(Review) The Voyage of Odysseus, The Adventures of Odysseus Volume 5 by GLYN ILIFFE

Publication Date: March 11, 2016
Publisher: CreateSpace Independent Publishing Platform
Genre: Greek Mythology
Pages: 538
Source: Free ebook copy from Glynn Iliffe
Rating: 5 stars for excellent---fabulous

Glyn Iliffe Website

Amazon, The Voyage of Odysseus, Volume 5
Amazon, The Oracles of Troy, Volume 4
Amazon, The Armour of Achilles, Volume 3
Amazon, The Gates of Troy, Volume 2
Amazon, King of Ithaca, Volume 1
Odysseus
Links for further reading:
In2Greece
Ancient History Encyclopedia
Britannica
Greek Mythology

Circe Offering the Cup to Odysseus
Summary:
The Voyage of Odysseus is the story of Odysseus and Eperitus's long voyage home after the Trojan War. During the journey home to Ithaca they encounter islands with strange creatures and humans inhabiting: Cicones, Lotus-Eaters, Cyclops, Laestrygonians, Sirens, and Circe. Some of these creatures tear apart and eat humans; and some want body and mind control of the men. At the beginning, there are twelve ships, but the peril at sea, dangers on the islands, and power struggles among the men leave few survivors. Meanwhile, Odysseus's wife is plagued with other suitors hoping for marriage, and his son becomes a man with out a father.
Eperitus is a loyal comrade in arms fighting alongside Odysseus. Epiritus's great love is Astynome.

My Thoughts:
The story of Odysseus, the Trojan War, and his journey home is known to readers of mythology. Glyn Iliffe retells through the use of vivid imagery, the emotions of the home sick men, the tired and haggard feelings of the battle weary men, mythical creatures who have no qualms about defeating and killing those who have already suffered, and the dream all humans have of just wanting to go home.
There are several reasons I have awarded 5 stars for excellent for The Voyage of Odysseus. 

  1. An emotional story. Feelings of homesickness, fear of the unknown, betrayal, destruction of those things in life most precious, a powerful love story, a battle fatigued body, and sacrifice. These descriptions pulled at my heart. I felt apart of the story, because I cared for the characters. Further, I can relate to some of the feelings they felt.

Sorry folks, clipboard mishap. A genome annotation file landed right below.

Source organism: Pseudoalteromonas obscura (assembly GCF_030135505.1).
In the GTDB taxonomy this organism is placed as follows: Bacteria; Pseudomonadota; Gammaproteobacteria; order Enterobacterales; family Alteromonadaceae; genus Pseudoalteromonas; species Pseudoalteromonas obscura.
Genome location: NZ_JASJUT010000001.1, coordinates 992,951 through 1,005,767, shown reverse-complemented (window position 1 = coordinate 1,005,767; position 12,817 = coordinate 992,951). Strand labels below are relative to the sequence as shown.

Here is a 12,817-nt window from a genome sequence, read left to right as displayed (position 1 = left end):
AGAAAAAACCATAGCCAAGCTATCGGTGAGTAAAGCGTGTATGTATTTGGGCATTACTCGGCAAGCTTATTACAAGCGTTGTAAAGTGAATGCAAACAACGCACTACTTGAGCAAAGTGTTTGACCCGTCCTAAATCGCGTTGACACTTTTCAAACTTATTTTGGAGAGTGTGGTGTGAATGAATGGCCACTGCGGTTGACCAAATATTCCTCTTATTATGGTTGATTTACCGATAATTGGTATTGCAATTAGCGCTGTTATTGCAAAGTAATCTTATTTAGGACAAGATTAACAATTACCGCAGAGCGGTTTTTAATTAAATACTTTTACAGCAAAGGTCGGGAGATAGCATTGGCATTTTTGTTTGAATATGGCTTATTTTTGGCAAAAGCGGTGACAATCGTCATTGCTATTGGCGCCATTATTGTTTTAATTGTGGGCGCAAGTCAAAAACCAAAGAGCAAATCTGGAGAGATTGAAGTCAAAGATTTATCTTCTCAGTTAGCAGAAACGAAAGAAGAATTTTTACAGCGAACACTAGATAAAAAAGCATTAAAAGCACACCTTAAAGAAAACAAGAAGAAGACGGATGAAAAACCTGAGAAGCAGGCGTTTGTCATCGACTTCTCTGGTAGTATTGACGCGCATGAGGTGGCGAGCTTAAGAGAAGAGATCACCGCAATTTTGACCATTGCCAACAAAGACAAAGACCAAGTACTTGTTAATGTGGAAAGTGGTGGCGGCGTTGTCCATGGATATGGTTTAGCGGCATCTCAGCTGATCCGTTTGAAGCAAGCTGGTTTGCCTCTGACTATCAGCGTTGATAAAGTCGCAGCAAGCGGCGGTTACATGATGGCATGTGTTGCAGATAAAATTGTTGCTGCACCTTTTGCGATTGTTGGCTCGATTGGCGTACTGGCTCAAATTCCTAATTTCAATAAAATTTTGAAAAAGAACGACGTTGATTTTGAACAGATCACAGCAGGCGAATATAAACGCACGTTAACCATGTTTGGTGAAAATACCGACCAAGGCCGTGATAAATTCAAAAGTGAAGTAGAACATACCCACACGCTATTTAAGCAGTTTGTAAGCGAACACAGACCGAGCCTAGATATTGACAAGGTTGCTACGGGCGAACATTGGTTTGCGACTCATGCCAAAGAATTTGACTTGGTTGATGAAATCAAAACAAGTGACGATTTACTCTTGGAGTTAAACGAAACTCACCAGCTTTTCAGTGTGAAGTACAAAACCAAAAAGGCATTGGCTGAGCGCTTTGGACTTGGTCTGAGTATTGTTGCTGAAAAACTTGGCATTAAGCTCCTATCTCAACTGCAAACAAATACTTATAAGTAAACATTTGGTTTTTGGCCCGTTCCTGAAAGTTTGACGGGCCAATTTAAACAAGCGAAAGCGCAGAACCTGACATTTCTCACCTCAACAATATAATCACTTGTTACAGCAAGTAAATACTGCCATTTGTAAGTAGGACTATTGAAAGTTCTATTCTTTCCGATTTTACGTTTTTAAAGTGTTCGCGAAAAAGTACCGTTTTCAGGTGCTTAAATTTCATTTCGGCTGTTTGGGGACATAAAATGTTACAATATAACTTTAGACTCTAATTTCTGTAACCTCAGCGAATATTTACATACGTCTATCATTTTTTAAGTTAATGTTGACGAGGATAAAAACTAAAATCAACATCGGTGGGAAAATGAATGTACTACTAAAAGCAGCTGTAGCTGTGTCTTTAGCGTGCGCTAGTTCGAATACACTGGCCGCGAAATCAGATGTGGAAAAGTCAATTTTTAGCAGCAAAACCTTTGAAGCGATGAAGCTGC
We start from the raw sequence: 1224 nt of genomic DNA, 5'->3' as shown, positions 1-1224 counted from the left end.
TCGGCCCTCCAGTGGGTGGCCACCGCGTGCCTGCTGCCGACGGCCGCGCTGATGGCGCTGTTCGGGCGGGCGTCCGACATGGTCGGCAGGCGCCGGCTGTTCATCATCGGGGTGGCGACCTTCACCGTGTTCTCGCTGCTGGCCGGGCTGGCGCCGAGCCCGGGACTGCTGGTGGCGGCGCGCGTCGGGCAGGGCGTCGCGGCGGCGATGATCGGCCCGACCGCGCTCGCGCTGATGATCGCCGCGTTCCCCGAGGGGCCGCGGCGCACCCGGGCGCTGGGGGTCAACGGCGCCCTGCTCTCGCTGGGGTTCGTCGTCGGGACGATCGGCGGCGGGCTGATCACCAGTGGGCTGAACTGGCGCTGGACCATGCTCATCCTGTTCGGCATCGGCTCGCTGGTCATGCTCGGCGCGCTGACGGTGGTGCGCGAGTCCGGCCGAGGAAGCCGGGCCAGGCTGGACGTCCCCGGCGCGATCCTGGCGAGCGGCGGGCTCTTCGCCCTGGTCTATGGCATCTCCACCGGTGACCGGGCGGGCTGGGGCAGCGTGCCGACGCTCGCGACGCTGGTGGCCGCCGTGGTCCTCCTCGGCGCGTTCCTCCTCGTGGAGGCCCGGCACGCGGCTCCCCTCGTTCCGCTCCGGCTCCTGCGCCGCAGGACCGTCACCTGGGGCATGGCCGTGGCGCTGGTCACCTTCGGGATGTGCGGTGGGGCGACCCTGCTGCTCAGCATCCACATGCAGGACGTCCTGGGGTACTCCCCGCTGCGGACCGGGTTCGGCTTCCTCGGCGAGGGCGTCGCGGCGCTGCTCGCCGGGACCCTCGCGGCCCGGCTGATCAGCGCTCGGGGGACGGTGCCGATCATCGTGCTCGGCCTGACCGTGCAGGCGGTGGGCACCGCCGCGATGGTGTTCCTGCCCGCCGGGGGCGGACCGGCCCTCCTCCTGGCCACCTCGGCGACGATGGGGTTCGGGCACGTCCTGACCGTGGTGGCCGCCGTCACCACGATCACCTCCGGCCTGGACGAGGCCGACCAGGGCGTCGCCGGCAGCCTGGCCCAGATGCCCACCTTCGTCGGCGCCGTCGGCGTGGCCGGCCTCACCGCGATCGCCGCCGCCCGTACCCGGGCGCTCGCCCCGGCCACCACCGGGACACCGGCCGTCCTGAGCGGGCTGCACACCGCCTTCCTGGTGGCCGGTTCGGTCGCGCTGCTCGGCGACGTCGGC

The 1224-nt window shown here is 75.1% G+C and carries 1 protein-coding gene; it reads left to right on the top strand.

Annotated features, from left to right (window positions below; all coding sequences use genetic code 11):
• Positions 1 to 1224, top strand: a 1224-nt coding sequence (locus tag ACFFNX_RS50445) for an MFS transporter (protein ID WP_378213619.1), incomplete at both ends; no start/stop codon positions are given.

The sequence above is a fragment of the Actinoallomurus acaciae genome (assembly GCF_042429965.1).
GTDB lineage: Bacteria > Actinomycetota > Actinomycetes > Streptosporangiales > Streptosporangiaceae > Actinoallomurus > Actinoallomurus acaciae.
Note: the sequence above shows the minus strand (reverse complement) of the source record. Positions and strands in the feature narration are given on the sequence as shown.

2. External and internal conflicts. The external conflicts are the war and monsters they fought. An external conflict is any opposition outside the body. The characters also struggled with internal battles: betrayal, sacrifice, and homesickness.
  3. The characters are sometimes aided by the gods, but they are flesh and blood humans. They wrestle with mythical creatures and bleed and die. They are kept close to the edge of super-human strength, yet Iliffe reminds me they are mere men and women, and thus vulnerable. 
  4. The primary goal is presented throughout the story. It is hoped for, yearned for, cried over: home. The comfort and joy of home. It is a goal all military men and women yearn for, live for, and die for. This is the "it factor" of The Voyage of Odysseus: the travel home and all that it takes to achieve. 
The Voyage of Odysseus is the 2nd book I've read in this series. 



Glyn Iliffe studied English and Classics at Reading University, where he developed a passion for the stories of ancient Greek Mythology. Well travelled, Glyn has visited nearly forty countries, trekked in the Himalayas, spent six weeks hitchhiking across North America and had his collarbone broken by a bull in Pamplona. He is married with two daughters and lives in Leicestershire. He is currently working on the concluding book in the series. 

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